BY HAUWA INDIMI
On Sept. 4, the world lost a comic legend, 81-year-old Joan Rivers. After being on life support for a week, Rivers passed due to complications during a throat surgery to work on her vocal cords. Rivers, who died at Mount Sinai Hospital, was reported to have died from unspecified medical complications. On Oct. 16, CNN confirmed that Rivers died from brain damage.
This was due to insufficient oxygen getting to her brain. The medical examiner identified the cause of her death, as anoxic encephalopathy caused by hypoxic arrest, a condition in which the brain tissue is deprived of oxygen.
Her death was not a shocking matter as a health official confirmed, “the death was classified as a therapeutic complication, which means that it was a known risk of the procedure.” Patients are requested to sign a waiver before surgery to declare their understanding of possible outcomes.
“I always tell my clients when they come through here, every time you have surgery you are playing Russian roulette,” said medical malpractice lawyer Steven Harris. “The more surgery, the more the numbers can catch up with you and as we know, Ms. Rivers had a lot of surgery.”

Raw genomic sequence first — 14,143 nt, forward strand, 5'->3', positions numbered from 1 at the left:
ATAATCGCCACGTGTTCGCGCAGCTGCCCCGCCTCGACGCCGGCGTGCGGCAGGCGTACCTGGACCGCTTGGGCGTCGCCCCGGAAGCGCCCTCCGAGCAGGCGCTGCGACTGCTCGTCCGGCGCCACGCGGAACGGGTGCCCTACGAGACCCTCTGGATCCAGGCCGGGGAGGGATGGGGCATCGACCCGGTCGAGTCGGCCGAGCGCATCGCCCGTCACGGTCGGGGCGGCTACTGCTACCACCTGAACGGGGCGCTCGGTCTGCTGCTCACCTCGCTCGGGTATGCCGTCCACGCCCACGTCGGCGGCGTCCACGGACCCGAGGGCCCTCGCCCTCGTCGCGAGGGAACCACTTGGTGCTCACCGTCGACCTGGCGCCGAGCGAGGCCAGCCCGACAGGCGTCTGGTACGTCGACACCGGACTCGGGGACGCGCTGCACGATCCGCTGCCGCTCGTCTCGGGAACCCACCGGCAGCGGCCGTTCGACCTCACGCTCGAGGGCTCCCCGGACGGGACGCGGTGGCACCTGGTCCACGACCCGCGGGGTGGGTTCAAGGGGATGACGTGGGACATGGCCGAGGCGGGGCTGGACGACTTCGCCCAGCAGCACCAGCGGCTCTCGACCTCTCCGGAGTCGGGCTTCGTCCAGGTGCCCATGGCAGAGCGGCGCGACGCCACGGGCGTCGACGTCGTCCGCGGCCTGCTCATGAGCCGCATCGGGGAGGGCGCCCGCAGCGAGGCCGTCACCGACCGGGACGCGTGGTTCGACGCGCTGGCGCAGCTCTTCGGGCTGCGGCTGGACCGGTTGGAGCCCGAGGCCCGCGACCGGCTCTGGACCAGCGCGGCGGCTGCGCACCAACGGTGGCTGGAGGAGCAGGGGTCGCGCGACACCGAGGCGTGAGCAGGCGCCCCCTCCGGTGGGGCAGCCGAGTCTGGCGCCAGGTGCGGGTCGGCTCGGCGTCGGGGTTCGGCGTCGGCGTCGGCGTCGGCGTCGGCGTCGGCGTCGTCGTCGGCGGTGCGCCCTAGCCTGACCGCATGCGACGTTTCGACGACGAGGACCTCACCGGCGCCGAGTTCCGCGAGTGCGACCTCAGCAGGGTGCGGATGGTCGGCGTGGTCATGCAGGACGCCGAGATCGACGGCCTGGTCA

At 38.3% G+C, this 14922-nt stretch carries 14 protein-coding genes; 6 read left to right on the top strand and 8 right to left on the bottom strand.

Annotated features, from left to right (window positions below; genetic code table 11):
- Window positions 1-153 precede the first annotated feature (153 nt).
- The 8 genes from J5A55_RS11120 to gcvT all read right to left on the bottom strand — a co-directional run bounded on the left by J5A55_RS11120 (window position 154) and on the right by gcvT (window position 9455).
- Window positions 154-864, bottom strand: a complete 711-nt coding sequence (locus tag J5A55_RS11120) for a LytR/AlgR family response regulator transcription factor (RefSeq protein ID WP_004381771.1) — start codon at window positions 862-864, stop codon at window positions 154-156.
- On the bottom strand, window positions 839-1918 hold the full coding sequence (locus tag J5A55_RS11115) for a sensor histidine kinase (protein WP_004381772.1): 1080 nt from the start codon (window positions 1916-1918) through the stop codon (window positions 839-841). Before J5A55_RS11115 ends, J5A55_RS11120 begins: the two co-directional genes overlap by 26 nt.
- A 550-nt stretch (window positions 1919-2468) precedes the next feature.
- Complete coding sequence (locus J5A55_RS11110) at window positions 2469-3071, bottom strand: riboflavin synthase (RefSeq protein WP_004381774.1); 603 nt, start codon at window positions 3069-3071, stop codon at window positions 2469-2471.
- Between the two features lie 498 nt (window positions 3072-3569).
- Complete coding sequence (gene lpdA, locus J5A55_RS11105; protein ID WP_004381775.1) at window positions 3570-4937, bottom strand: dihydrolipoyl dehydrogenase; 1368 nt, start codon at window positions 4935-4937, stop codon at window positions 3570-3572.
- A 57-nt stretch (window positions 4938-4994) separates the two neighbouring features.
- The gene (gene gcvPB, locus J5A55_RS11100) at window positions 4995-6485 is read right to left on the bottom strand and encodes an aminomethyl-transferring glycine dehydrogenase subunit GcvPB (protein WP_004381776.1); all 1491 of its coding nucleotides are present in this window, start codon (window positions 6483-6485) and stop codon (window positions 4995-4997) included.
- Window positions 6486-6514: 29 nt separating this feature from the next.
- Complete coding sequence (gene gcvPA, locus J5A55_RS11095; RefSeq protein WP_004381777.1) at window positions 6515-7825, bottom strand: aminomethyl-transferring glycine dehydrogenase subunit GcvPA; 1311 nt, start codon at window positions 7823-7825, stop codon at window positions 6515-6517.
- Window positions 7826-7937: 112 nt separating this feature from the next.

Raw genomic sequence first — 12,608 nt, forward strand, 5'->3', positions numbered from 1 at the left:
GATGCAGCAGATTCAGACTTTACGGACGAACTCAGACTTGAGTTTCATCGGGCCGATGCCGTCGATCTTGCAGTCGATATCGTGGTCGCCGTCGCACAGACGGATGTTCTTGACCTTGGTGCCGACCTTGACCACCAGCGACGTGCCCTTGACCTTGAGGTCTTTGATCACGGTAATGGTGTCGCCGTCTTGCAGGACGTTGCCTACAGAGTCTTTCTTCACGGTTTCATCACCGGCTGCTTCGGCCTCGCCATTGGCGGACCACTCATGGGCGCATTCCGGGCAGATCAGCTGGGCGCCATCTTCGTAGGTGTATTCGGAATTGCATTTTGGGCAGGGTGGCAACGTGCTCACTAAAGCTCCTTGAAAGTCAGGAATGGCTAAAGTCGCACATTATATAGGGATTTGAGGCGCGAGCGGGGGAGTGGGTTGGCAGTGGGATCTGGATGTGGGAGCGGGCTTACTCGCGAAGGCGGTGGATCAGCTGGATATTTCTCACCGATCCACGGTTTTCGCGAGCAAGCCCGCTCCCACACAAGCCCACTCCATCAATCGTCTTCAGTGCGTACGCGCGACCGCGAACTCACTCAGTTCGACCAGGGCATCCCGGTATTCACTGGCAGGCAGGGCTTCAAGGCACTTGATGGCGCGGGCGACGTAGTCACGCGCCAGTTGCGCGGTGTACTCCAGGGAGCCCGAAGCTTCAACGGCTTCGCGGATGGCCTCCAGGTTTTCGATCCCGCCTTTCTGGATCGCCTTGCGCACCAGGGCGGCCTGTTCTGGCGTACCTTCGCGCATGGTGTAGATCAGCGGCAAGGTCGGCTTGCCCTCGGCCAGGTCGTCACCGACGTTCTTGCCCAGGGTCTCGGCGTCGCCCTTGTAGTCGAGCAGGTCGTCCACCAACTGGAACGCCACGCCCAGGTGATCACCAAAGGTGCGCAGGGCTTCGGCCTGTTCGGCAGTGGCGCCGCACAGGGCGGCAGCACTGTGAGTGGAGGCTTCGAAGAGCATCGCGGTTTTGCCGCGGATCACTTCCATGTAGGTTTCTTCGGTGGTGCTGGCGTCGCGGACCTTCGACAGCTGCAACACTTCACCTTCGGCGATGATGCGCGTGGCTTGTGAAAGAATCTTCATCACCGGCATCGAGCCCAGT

Harris’ statement does not prevent the Rivers’ family from filing a legal claim against the clinic where the surgery took place. Her daughter Melissa, a television co-star said, “In response to NYC’s Medical examiner’s report, we continue to be saddened by our tragic loss and grateful for the enormous outpouring love and support from the world.”
Pathologist and surgeon, Bill Lloyd told CNN, “The unanswered question is why they did not do a combat [tracheotomy]? You’ve seen in the James Bond movies. You take a ballpoint pen and puncture the thyroid cartilage and create an emergency airway for her.
They would do it with sterile instruments. And, after minute two, did anybody say, we need to start doing some CPR for her?” The acid tongued comedian’s death continues to be investigated.